'Like oil and water': Ousted MLA, political experts say the UCP is showing cracks after expulsion votes
CALGARY -- The United Conservative Party is insisting the group is on the same page after a marathon caucus meeting ended with the expulsion of two MLAs.
But one of those MLAs, Todd Loewen, tells CTV News that's not the case -- and he still believes the party is heading down the wrong path.
"There's definitely a divide in caucus," the Central Peace-Notley representative said Friday. "There's definitely different viewpoints on how the government has performed and especially how the leader has performed. This is just a situation where the premier shot the messenger."
The party voted to remove both Loewen and southern Alberta MLA Drew Barnes.
Both have spoken out against Jason Kenney's party in recent months, and both backed a recent internal letter calling for a different government approach to COVID-19.
Thursday, after a seven-hour-long meeting, they were told they were out of the caucus, effective immediately.
"It's the premier and maybe a small handful of ministers divided against many others across the spectrum, some of cabinet and a lot of caucus," Loewen said. "Obviously this is something the premier wanted and obviously he has a big influence."
The party denies that's the case.
“We look forward to moving ahead as a stronger, more united team," party whip Mike Ellis said in a statement. "There is simply no room in our caucus for those who continually seek to divide our party and undermine government leadership, especially at this critical juncture for our province."
The UCP was born out of a merger between two conservative parties prior to the 2019 election.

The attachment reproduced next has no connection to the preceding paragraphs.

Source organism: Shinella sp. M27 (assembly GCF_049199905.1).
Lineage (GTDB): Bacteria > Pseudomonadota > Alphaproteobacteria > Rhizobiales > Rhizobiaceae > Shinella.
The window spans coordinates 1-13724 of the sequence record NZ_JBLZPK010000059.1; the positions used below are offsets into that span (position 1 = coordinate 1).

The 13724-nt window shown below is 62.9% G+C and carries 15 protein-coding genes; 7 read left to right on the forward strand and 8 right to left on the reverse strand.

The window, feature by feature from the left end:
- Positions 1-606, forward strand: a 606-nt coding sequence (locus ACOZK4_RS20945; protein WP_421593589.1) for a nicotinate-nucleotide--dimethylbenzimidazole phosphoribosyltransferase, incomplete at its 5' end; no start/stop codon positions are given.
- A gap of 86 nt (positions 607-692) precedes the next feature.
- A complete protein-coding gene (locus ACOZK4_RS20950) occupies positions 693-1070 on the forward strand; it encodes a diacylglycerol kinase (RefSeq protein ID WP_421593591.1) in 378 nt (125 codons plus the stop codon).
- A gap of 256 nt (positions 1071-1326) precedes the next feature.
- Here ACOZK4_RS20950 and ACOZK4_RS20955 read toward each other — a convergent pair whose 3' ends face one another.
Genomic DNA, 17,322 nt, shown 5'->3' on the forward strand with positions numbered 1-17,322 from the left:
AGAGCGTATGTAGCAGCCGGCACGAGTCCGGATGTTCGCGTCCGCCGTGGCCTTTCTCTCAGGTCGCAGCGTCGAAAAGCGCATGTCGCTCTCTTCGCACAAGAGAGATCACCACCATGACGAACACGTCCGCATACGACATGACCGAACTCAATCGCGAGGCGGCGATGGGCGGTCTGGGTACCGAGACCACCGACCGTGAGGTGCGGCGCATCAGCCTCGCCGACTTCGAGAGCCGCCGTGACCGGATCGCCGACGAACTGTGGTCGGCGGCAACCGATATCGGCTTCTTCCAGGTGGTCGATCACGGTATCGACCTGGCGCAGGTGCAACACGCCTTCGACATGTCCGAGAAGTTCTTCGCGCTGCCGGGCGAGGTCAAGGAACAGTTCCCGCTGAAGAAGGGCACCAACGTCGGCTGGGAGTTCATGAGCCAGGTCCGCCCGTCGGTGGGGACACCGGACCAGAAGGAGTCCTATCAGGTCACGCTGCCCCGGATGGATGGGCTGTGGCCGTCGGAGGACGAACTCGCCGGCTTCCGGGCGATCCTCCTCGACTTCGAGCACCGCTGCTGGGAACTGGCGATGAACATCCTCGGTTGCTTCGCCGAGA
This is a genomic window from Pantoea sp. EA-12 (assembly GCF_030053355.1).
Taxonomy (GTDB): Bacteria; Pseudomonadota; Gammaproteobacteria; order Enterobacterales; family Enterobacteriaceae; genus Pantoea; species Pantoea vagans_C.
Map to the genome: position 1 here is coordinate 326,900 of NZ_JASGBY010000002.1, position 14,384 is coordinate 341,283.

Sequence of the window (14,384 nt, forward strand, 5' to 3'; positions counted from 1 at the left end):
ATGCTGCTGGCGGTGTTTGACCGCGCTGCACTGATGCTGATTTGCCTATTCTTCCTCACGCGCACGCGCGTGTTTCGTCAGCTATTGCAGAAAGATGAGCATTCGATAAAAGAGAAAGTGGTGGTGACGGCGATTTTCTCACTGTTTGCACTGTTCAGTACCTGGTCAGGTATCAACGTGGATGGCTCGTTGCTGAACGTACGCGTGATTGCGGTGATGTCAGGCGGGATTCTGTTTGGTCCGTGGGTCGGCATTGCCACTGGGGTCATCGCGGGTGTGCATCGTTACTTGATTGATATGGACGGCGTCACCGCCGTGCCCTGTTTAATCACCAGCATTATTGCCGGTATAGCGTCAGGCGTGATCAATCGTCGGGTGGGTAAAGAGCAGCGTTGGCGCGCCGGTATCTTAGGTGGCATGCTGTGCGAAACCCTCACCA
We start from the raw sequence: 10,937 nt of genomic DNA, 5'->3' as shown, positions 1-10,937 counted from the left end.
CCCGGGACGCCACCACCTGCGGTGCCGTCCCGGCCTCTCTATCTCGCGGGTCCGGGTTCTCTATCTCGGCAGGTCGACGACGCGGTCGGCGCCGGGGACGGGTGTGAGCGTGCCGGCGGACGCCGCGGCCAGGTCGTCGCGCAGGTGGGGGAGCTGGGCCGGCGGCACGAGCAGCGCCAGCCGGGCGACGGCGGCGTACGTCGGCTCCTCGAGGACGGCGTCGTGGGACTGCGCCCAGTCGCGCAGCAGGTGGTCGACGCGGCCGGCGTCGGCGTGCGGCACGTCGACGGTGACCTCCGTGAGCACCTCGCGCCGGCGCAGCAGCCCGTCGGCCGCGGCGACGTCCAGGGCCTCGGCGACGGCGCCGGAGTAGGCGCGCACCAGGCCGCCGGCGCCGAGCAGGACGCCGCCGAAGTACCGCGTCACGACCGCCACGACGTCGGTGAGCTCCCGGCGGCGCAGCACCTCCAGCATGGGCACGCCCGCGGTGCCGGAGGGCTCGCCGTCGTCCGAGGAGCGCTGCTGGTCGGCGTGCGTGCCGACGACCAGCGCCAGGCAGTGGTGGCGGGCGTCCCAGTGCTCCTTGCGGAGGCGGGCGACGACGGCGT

Some experts have been saying for months that that partnership is showing cracks.
"The strains between the two wings of this party have been pretty obvious," political science professor Doreen Barrie said. "They're like oil and water."
The party downplays any divide, but Loewen says it's been simmering since late 2019.
On Thursday, some of his former colleagues accused him of adding to it.
"If there was a fly on the wall at that caucus meeting, I think it would hear things that would make that fly blush," Barrie said.
The UCP caucus won't be releasing the results of the vote.
Loewen tells CTV News he was worried about the secrecy of the process and concerned some MLAs towed the party line for fear of repercussions.
"The leader is very, very unpopular in Alberta and I think he's lost the trust of Albertans: that's what I hear over and over again," he said.
The United Conservative caucus says only one member -- the member who tallied the ballots -- knows how MLAs voted.
Both Loewen and Barnes plan to stay on as independents.